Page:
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Take Back Alberta's UCP board takeover is part of a long game
Some people are saying that TBA's control of the board doesn't suddenly make them more powerful. I say they're wrong.
The United Conservative Party’s annual general meeting was yet another successful get-together for the province’s most easily manipulated American wannabes.
From gun rights and opposing diversity initiatives in post-secondary institutions, to parental rights and banning books, it was difficult to tell if we were still watching a policy convention in Canada or a Fox News circle jerk.
Former UCP president Cynthia Moore attempted to soften the mostly irrelevant policy of “choice” by saying the crowd of ~3200 (or 3792) was “not at all representative of the party’s wider base”.
It’s probably not untrue. Not that it necessarily matters to those watching from the sidelines.
I always referred to it as a problem of “the weakest link”. While I work really hard not to paint every person who identifies with a group or is a member of a group with the same brush, the weakest link is always what holds me back from being able to unconditionally throw my support in any direction.
One would think I can’t be the singular exception.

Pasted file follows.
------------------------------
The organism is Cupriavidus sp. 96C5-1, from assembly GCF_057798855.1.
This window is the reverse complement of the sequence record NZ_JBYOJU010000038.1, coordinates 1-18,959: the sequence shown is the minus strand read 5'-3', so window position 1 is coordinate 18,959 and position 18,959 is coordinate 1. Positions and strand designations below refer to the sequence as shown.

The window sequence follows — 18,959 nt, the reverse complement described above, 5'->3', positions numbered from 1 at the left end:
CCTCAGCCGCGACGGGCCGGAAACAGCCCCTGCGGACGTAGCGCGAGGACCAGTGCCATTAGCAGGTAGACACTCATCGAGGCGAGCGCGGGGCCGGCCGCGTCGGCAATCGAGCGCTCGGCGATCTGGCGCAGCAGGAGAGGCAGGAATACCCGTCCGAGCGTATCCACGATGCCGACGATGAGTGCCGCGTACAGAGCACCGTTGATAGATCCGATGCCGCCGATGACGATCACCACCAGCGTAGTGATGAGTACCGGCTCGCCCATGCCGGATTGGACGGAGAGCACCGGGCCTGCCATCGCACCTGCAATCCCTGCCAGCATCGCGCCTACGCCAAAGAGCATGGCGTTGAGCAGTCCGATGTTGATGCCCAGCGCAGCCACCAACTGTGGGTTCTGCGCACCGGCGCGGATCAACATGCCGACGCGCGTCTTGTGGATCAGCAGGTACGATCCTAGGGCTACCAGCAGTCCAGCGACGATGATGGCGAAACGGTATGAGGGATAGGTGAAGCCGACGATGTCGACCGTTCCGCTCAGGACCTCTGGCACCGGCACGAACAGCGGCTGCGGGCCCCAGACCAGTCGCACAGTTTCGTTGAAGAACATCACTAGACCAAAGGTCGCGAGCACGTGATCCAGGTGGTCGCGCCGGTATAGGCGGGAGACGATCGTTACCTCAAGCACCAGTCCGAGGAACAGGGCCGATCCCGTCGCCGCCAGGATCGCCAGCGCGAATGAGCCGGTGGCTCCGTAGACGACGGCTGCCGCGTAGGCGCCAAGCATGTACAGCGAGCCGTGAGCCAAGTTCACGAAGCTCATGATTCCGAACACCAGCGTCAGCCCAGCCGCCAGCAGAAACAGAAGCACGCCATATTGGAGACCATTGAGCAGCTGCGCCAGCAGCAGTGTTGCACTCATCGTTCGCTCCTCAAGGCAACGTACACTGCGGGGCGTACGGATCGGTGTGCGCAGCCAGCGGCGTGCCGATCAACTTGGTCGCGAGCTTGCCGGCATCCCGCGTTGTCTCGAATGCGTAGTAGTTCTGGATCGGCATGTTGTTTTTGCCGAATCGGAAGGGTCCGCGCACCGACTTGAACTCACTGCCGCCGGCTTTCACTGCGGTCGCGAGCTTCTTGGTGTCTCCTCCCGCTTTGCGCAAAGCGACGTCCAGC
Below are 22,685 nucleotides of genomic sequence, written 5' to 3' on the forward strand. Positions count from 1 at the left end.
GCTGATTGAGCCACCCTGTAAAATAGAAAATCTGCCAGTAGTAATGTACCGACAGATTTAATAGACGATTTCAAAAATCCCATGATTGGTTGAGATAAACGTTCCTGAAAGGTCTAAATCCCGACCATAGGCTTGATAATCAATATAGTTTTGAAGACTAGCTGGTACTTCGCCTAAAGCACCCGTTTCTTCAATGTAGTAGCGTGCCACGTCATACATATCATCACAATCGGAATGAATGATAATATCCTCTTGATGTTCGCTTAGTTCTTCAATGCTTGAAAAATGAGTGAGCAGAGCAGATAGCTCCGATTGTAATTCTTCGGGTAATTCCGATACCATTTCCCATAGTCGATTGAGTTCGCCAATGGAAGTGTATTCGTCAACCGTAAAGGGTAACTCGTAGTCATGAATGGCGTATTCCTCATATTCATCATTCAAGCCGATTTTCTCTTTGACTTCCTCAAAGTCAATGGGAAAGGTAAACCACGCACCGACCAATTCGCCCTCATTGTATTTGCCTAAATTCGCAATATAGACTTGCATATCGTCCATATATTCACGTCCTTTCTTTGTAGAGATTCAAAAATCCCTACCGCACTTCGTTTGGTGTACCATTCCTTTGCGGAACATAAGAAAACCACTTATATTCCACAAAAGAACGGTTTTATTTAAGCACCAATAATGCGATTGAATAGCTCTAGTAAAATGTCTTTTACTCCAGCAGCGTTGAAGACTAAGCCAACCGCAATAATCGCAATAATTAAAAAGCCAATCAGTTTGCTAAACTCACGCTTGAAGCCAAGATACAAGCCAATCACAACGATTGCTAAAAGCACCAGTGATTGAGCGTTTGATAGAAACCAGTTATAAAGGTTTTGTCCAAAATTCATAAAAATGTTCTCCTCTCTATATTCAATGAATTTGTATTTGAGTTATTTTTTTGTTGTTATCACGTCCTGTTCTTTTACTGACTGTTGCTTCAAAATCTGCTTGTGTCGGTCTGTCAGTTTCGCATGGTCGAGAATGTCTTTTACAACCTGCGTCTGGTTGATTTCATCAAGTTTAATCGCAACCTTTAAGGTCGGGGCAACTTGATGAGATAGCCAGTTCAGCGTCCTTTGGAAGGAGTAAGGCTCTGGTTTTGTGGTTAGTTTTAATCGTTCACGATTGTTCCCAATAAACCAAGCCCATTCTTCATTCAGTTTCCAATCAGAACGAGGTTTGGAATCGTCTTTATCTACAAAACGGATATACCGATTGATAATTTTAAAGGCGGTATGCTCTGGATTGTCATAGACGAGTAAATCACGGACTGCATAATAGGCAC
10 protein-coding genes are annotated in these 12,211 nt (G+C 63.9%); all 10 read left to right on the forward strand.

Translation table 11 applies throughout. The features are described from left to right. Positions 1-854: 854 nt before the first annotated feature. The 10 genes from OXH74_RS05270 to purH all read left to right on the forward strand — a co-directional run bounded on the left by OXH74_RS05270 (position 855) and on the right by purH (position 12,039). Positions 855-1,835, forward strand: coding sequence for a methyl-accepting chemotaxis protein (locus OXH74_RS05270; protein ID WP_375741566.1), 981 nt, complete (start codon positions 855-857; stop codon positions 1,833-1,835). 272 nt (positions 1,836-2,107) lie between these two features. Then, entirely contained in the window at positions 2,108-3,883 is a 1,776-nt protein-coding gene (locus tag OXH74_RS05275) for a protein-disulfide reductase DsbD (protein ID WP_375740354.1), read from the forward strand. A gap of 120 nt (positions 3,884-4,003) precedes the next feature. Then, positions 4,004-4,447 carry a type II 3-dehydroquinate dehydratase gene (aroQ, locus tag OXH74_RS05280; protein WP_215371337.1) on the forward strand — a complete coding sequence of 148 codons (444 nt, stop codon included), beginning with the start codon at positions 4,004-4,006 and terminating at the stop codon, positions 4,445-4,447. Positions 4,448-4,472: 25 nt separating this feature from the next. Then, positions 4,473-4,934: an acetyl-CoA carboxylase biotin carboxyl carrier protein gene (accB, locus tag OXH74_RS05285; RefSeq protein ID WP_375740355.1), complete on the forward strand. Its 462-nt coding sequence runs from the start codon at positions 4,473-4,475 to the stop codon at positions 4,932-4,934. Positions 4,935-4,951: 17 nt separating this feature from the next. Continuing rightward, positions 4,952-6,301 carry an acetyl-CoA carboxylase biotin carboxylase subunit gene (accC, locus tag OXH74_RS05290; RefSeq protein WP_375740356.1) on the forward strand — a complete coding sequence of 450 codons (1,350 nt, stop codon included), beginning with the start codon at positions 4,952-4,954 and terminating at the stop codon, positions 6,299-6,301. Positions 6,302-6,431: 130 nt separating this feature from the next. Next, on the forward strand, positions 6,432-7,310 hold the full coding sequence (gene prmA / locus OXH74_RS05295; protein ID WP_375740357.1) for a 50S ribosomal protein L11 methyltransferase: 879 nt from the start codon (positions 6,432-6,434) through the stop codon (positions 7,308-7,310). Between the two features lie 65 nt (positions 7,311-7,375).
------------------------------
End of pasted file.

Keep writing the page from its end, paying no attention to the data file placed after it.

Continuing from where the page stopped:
This weekend’s UCP AGM was the weakest links on steroids.
We don’t have free speech in Canada, we have freedom of expression that may be limited if we use that freedom to infringe upon the rights of others. We don’t have parental rights to bend the public school system to our will, we have the right to choose where our children will be educated (limited by available options, unless you’re Catholic in Alberta or Saskatchewan and then the province has to build you a whole school).
The issues brought forward were straight out of Facebook groups south of the border and frightened little homogeneous communities who have convinced themselves “the left” is trying to take over their way of life.
Settle down, folks, it’s just the free markets.
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Although, it’s also politics
In 2016, Jason Kenney brought his busloads of youth members to the Progressive Conservative Association of Alberta’s policy convention and leadership launch to take over the youth wing’s board. The “renewal” slate was annihilated by the promise of pepperoni pizza and Stephen Harper.
It’s just a simple numbers game — you get people who support you or your goal into the room and they will vote.
If you abandon the fight, they can fill your seat with someone who supports their goals. It’s like not voting — no one cares who you didn’t vote for, least of whom the person who won because you helped out most by not casting a vote for someone else.
Is it “dirty pool”? Since anyone can do it (insert caveat that most people who can’t spend a year or three driving around the province holding “free” events), I would have to say it’s exactly how politics — and democracy — works.
I became singularly focused on politics in January of 2015. I was working for the Alberta government and, every morning, we were sent an environmental scan of news items that included: our ministry, the minister, and/or the Premier.